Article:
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Global Dec 24, 2015

Homecoming: Giuseppe Rossi returns to Tri-State area for indoor tourney in his honor

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NEW YORK – He plays his professional and international soccer halfway around the world in Italy, but Giuseppe Rossi almost always comes home to the Tri-State area for the holidays.

20151222_205506This year’s trip offered an added feature: The talented striker was the guest of honor at a new tournament named after him, the “Pepito Cup,” an indoor tournament conceived by his New York-based fan club and held at the Chelsea Piers sports complex on Tuesday night.

The tourney featured four teams representing four NYC-based supporters clubs of Italian sides AC Milan, Bologna, Napoli and Rossi’s own Fiorentina – the man of the hour himself served as honorary coach of the Viola squad, which lifted the trophy after an 8-6 win over the Milanistas.

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“I get a chance to come back only twice a year; five or six days at Chrismas, and a month off in the summer. So when I come back I try to enjoy it to the max,” Rossi told “I have the Giuseppi Rossi Fan Club here in New York and the organizer, Diana Santi, did a great job with this Pepito Cup.

“And it’s great to see the young kids coming to play and enjoying it – being competitive and trying to win, but also showing fair play. That’s the whole point behind this cup.”

20151222_205337Rossi, who keeps a home in Manhattan, got a warm, family-style reception at the event, which brought together his friends and family as well as members of New York City’s Italian expatriate community. He sounds keen to stay in touch with his roots, even as he chases a place on Italy’s national team for next summer’s European Championships.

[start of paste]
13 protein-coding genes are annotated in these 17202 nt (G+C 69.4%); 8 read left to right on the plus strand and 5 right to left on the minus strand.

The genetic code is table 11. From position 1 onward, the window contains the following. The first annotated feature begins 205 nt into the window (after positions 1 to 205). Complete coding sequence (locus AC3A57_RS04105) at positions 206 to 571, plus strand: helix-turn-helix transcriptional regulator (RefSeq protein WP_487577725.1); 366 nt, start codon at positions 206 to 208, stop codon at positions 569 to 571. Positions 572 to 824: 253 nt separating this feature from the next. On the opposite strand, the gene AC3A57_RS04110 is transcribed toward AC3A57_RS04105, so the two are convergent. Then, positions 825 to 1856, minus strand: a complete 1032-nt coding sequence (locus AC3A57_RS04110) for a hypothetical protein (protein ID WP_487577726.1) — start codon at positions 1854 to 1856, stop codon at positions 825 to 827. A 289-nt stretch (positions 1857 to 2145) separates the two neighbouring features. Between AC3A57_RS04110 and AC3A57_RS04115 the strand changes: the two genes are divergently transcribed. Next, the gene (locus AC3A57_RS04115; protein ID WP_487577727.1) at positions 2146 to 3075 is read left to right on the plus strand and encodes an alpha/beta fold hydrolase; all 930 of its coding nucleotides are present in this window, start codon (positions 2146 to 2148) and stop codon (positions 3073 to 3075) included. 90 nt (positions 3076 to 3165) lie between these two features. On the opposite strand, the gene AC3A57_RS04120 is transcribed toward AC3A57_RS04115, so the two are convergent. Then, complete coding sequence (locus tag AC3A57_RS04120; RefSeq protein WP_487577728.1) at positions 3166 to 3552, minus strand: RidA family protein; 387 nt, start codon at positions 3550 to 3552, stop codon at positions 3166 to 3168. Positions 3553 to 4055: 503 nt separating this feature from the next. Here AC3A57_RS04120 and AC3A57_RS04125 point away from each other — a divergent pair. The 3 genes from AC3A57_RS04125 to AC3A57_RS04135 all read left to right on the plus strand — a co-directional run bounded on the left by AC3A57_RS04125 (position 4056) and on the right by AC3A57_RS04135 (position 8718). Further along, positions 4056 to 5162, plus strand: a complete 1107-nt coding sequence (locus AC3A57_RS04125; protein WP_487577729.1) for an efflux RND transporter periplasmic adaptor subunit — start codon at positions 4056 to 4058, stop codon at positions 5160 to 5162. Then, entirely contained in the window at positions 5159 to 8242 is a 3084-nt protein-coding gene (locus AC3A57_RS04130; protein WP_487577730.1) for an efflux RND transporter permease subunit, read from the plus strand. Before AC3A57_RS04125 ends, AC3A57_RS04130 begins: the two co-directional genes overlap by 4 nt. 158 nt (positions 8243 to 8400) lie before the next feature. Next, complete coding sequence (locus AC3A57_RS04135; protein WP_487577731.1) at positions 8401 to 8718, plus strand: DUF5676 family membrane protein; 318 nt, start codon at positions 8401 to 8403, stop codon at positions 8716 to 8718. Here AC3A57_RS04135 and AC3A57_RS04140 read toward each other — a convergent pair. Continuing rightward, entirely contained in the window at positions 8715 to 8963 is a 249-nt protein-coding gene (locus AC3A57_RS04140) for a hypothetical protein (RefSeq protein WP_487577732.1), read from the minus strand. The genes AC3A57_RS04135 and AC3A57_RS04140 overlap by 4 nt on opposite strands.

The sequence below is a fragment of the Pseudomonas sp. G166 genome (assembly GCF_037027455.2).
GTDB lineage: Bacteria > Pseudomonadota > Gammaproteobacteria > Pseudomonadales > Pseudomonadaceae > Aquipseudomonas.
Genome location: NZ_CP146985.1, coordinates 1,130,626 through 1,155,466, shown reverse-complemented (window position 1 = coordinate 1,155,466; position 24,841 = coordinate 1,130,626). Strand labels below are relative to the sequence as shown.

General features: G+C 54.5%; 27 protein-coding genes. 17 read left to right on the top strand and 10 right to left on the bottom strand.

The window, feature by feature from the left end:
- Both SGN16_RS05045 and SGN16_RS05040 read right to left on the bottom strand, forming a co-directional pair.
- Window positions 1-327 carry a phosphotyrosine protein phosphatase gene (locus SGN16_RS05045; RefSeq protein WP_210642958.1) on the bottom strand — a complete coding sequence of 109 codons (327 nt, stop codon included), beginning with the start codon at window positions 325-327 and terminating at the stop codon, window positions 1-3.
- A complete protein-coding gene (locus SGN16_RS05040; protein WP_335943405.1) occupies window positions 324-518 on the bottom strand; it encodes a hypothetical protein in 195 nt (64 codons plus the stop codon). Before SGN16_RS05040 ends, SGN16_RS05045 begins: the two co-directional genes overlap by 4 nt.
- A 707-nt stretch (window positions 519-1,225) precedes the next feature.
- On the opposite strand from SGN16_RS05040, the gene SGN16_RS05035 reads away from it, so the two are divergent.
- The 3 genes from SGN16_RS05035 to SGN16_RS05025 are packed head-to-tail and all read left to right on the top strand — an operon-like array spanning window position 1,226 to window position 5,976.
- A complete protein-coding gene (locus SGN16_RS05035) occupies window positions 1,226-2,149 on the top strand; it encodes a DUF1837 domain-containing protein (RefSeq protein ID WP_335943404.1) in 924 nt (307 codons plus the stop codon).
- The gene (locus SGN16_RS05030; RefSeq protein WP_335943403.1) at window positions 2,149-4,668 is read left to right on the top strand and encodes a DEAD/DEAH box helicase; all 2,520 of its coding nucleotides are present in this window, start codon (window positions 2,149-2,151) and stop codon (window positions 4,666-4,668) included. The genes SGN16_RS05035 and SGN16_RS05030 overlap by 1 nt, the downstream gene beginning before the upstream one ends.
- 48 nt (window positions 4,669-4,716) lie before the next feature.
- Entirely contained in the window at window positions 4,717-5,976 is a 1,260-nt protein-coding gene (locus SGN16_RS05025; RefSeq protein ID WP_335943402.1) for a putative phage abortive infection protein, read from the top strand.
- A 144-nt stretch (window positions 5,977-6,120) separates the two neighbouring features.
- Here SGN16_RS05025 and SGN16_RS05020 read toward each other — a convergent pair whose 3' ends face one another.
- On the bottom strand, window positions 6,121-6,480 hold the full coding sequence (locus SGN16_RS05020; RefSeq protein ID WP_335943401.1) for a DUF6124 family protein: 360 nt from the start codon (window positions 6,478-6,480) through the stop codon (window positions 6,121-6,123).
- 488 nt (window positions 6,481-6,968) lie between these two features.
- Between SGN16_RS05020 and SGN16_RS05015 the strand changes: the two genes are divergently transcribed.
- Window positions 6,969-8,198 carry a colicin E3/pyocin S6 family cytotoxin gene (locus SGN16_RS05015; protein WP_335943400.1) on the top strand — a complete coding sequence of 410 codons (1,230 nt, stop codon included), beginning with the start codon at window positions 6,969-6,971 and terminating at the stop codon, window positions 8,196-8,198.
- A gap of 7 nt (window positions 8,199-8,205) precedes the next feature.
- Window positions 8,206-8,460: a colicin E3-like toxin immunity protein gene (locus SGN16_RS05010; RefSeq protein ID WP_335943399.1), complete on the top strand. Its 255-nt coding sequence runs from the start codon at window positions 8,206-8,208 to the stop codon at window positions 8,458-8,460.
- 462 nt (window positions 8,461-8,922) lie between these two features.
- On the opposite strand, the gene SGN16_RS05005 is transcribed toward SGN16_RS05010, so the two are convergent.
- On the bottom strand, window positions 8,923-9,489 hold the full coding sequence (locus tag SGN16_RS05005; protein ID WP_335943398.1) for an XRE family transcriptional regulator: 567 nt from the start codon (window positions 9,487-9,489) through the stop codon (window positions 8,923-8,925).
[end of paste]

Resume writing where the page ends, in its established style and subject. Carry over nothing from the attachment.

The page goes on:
“It was something just to get the fan club known, just to get the fan club more exposed out there,” he explained. “I thought it was a great idea because you start forming a community. And I think that’s very important, because you always want to show the right values, especially to the young kids, and that’s what we’re trying to do with this cup, and my fan club.”

Born in the United States but loyal to his parents’ home country, Rossi starred for the Clifton Stallions as a youth, then left his hometown of Teaneck, New Jersey at age 12 to pursue an opportunity in the youth academy at Parma. He built an impressive career with stints at Manchester United, Villarreal and now Fiorentina, in the process controversially choosing to represent Italy rather than the U.S. in international play.

A disheartening rash of serious knee injuries have forced him to spend more time in the rehab room than on the field over the past four years. But he seems to have finally found health and fitness in recent months.

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Now, with his playing time more scarce than he’d like with the Viola, he and his fans will wait to see if a much-rumored transfer away from Fiorentina materializes in next month’s international transfer window. Rossi declined to discuss that situation, but did say he’s “definitely” planning to spend some part of the latter stages of his career back home in Major League Soccer, a league that holds more interest for him as he watches the sport expand by leaps and bounds.

“Definitely. I see soccer growing immensely,” he said. “When I was driving back home from the airport just a couple days ago, I was seeing more soccer games being played in the park than football. So that’s something nice to see, because when I was a kid, it was hard trying to find a pickup game.

“So I’m happy about the strides that it’s making. It keeps getting better. We see it in the MLS, that the level of play is getting higher. So I’m very, very happy that the sport is getting up there.”

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